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Long Term Disability: Important Aspects

Updated on May 10, 2012

Long Term Disability

Many of us do not always recognize the potential danger of becoming permanently disabled. The U.S. Census says that you have about a 1 out of 5 chance of becoming disabled for at least a period of time. The average duration for a long term disability (LTD) is about a 2 ½ year absence from employment. Long Term Disability is a vital component in a financial plan to help mitigate that risk. It’s also important to understand some of the basic features before purchasing a policy.

What is Long Term Disability ??? The concept of this type of insurance is a simple one. LTD picks up your coverage where your short term coverage ends. Short term coverage will typically cover you for a period of about 3-6 months. If you are deemed to be long term disabled, most policies will typically cover replacing your income for up to 50-60% of your prior income up to certain limitations. While 60% of your income to maintain your current lifestyle may seem like a substantial reduction in income, it is a far cry from having an income of zero. Benefits will typically not be paid beyond the age of 65.

How do you buy LTD ??? One of the most common ways is through a group plan with your employer. In fact a large number of employers provide LTD insurance for free as benefit for their employees. In such cases it may make sense to buy additional supplemental insurance to bring the replacement value of your income closer to 100%. The cost of LTD insurance as part of a group plan, like most group policies is less expensive than purchasing it individually.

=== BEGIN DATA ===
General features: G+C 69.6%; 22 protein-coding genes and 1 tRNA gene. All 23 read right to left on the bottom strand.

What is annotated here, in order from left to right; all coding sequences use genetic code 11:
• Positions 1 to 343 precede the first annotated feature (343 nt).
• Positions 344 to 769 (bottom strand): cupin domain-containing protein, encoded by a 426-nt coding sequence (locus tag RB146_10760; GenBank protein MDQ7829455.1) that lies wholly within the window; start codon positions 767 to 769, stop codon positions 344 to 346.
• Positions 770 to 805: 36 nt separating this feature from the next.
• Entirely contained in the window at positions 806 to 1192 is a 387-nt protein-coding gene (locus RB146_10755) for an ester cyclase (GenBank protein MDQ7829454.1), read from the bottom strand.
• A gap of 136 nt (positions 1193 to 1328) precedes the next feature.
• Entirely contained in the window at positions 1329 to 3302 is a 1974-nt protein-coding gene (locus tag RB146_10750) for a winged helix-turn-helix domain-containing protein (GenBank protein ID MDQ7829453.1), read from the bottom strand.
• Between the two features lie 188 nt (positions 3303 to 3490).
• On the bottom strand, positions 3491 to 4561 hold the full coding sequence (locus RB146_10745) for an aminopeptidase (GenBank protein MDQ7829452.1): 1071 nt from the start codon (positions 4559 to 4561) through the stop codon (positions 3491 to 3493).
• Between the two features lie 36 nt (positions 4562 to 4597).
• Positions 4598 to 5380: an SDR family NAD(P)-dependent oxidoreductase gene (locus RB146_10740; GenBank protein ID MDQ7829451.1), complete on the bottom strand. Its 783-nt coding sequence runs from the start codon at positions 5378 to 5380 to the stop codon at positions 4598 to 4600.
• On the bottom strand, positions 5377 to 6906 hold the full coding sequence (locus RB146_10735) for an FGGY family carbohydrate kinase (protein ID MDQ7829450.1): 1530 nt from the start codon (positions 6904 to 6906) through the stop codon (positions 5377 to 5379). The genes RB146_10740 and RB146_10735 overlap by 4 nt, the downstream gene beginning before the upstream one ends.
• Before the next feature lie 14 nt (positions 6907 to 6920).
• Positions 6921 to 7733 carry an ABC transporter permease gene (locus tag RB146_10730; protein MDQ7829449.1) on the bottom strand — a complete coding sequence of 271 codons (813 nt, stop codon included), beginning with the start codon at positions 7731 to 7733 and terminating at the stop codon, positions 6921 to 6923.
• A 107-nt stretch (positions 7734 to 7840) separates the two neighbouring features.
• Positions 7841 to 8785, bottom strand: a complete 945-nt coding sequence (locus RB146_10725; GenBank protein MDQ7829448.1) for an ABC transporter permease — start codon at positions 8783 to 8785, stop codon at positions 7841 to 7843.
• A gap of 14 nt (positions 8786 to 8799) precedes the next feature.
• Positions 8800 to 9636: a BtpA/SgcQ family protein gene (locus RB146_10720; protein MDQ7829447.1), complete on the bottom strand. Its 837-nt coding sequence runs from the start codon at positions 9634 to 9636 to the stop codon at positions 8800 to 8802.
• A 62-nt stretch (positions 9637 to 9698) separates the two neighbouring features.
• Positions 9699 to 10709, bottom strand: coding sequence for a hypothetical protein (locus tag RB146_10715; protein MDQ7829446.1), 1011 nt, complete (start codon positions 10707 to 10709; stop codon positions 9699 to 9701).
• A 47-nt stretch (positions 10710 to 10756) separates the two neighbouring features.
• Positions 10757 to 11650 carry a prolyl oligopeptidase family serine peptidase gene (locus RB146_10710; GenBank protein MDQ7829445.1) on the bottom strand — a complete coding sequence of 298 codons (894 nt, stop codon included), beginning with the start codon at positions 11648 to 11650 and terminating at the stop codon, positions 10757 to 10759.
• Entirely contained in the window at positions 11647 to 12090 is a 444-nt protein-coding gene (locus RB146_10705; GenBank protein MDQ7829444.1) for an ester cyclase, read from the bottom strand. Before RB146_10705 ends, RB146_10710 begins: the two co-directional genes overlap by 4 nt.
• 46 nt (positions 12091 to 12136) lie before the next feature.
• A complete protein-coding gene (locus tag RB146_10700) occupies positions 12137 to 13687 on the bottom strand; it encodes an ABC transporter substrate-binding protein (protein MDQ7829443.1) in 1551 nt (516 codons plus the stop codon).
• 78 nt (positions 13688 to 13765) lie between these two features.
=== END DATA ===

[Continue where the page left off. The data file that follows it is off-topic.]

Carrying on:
However there are some serious considerations that you should think about before buying a policy as part of a group plan. One such consideration is qualifying for benefits. Assuming that you are legitimately disabled and file for benefits, does not mean the insurance company will approve the claim. Unlike life insurance where death is not debatable, a disability can be disputed. In such an event where you end up in a dispute over eligibility with an insurance company this can be a long drawn out process with an employer plan. The reason is that group insurance is regulated under the Employee Retirement Income Savings Act (ERISA). If you feel you are not receiving the benefits that you are entitled to, you may wish you take legal action against the insurer. In such an event this is a matter of Federal Law. According to ERISA, before than can be a Federal lawsuit you must first “exhaust all administrative remedies”. This means you have 180 days to appeal a denial. The insurance company can wait another 90 days to respond. The whole time you are potentially without income. Furthermore under ERISA, the insurance company has what is known as discretion to administer their own policies. This means you must show that the insurer abused their discretion. Most attorneys will tell you that this is a fairly tough standard to meet.